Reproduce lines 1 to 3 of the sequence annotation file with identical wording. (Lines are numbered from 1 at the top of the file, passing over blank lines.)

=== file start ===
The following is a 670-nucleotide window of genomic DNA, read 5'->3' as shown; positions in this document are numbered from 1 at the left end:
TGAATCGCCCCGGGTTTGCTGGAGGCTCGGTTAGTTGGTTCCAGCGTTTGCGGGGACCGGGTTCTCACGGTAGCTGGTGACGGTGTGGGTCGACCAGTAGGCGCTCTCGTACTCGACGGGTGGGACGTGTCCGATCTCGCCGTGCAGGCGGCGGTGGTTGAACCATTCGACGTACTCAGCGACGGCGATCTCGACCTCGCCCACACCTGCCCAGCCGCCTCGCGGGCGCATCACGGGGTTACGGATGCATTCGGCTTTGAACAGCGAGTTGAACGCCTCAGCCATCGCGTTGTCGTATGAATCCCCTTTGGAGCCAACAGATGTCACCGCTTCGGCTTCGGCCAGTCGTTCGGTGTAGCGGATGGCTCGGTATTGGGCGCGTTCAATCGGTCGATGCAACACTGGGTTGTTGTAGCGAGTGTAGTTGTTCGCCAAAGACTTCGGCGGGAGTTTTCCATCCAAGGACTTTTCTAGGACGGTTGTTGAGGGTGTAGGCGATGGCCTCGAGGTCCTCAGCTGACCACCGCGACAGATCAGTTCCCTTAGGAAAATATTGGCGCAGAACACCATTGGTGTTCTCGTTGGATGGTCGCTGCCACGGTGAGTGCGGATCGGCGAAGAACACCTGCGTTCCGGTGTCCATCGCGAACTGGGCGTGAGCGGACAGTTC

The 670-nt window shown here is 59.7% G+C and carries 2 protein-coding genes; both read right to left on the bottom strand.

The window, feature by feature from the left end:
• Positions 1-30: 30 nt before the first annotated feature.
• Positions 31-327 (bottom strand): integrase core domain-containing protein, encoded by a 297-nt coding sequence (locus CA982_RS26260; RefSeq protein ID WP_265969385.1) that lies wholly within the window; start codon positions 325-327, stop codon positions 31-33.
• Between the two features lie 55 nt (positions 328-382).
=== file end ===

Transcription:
The following is a 670-nucleotide window of genomic DNA, read 5'->3' as shown; positions in this document are numbered from 1 at the left end:
TGAATCGCCCCGGGTTTGCTGGAGGCTCGGTTAGTTGGTTCCAGCGTTTGCGGGGACCGGGTTCTCACGGTAGCTGGTGACGGTGTGGGTCGACCAGTAGGCGCTCTCGTACTCGACGGGTGGGACGTGTCCGATCTCGCCGTGCAGGCGGCGGTGGTTGAACCATTCGACGTACTCAGCGACGGCGATCTCGACCTCGCCCACACCTGCCCAGCCGCCTCGCGGGCGCATCACGGGGTTACGGATGCATTCGGCTTTGAACAGCGAGTTGAACGCCTCAGCCATCGCGTTGTCGTATGAATCCCCTTTGGAGCCAACAGATGTCACCGCTTCGGCTTCGGCCAGTCGTTCGGTGTAGCGGATGGCTCGGTATTGGGCGCGTTCAATCGGTCGATGCAACACTGGGTTGTTGTAGCGAGTGTAGTTGTTCGCCAAAGACTTCGGCGGGAGTTTTCCATCCAAGGACTTTTCTAGGACGGTTGTTGAGGGTGTAGGCGATGGCCTCGAGGTCCTCAGCTGACCACCGCGACAGATCAGTTCCCTTAGGAAAATATTGGCGCAGAACACCATTGGTGTTCTCGTTGGATGGTCGCTGCCACGGTGAGTGCGGATCGGCGAAGAACACCTGCGTTCCGGTGTCCATCGCGAACTGGGCGTGAGCGGACAGTTC

The 670-nt window shown here is 59.7% G+C and carries 2 protein-coding genes; both read right to left on the bottom strand.